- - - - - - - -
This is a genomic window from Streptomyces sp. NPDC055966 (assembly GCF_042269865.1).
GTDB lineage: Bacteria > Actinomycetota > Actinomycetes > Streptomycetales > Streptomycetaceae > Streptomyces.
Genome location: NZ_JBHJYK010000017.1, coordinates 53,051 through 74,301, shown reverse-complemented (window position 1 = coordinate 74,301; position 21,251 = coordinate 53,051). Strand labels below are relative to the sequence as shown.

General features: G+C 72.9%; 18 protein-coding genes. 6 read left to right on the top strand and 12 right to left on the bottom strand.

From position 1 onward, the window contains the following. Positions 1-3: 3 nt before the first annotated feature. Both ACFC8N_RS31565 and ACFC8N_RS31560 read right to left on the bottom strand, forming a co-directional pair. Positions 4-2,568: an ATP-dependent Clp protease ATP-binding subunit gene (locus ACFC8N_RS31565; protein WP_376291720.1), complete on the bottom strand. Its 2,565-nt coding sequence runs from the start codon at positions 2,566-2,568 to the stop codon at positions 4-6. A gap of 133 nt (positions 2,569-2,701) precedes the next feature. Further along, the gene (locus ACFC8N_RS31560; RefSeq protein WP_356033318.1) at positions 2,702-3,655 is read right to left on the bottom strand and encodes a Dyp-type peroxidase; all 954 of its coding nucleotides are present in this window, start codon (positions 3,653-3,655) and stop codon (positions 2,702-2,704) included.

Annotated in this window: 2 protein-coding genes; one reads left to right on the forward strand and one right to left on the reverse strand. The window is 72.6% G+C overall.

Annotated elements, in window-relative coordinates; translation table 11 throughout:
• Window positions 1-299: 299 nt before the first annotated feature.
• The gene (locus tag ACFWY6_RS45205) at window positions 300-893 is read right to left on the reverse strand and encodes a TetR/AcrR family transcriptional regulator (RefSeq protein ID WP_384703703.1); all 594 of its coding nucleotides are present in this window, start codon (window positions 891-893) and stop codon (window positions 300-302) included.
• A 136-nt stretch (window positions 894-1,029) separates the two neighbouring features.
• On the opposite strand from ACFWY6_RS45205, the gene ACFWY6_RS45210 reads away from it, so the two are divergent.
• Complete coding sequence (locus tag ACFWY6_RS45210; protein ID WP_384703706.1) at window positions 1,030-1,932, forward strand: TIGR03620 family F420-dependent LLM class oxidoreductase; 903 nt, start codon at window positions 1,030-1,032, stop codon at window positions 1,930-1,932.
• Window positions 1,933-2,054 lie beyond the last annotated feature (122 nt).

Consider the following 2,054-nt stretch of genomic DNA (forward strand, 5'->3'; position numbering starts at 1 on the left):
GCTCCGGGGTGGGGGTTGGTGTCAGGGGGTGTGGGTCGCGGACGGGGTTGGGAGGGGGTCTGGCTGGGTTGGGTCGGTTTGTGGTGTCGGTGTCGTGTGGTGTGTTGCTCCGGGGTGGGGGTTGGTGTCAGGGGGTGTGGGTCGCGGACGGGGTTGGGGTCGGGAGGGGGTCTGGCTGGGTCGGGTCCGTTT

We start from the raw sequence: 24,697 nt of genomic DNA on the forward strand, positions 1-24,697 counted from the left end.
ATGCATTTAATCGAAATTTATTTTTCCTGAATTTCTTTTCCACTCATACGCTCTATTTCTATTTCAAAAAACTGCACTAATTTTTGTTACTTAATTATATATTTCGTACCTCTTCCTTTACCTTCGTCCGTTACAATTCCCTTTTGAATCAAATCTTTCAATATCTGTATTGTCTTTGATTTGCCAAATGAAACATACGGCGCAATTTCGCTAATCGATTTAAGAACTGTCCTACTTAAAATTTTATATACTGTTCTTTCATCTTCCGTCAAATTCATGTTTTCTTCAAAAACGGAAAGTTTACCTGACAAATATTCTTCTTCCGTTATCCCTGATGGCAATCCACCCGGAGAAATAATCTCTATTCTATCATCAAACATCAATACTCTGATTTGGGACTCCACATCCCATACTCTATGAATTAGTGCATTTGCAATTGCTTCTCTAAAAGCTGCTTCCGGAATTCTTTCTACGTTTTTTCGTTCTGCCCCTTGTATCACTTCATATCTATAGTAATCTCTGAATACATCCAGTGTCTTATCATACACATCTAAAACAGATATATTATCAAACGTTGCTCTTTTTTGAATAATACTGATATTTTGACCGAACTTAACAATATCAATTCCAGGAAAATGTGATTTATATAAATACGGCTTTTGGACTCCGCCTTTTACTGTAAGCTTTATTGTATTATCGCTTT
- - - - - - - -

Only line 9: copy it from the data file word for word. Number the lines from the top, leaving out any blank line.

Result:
• The gene (locus tag ACFWY6_RS45205) at window positions 300-893 is read right to left on the reverse strand and encodes a TetR/AcrR family transcriptional regulator (RefSeq protein ID WP_384703703.1); all 594 of its coding nucleotides are present in this window, start codon (window positions 891-893) and stop codon (window positions 300-302) included.